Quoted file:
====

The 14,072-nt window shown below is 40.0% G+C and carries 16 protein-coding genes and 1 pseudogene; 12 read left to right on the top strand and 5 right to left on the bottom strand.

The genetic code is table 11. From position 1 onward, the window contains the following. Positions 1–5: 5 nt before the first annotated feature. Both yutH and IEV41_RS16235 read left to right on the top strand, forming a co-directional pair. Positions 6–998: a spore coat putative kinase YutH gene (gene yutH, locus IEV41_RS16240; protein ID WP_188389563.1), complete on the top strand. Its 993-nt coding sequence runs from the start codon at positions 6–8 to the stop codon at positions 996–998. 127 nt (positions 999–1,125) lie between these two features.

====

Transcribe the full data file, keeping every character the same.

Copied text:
The 14,072-nt window shown below is 40.0% G+C and carries 16 protein-coding genes and 1 pseudogene; 12 read left to right on the top strand and 5 right to left on the bottom strand.

The genetic code is table 11. From position 1 onward, the window contains the following. Positions 1–5: 5 nt before the first annotated feature. Both yutH and IEV41_RS16235 read left to right on the top strand, forming a co-directional pair. Positions 6–998: a spore coat putative kinase YutH gene (gene yutH, locus IEV41_RS16240; protein ID WP_188389563.1), complete on the top strand. Its 993-nt coding sequence runs from the start codon at positions 6–8 to the stop codon at positions 996–998. 127 nt (positions 999–1,125) lie between these two features.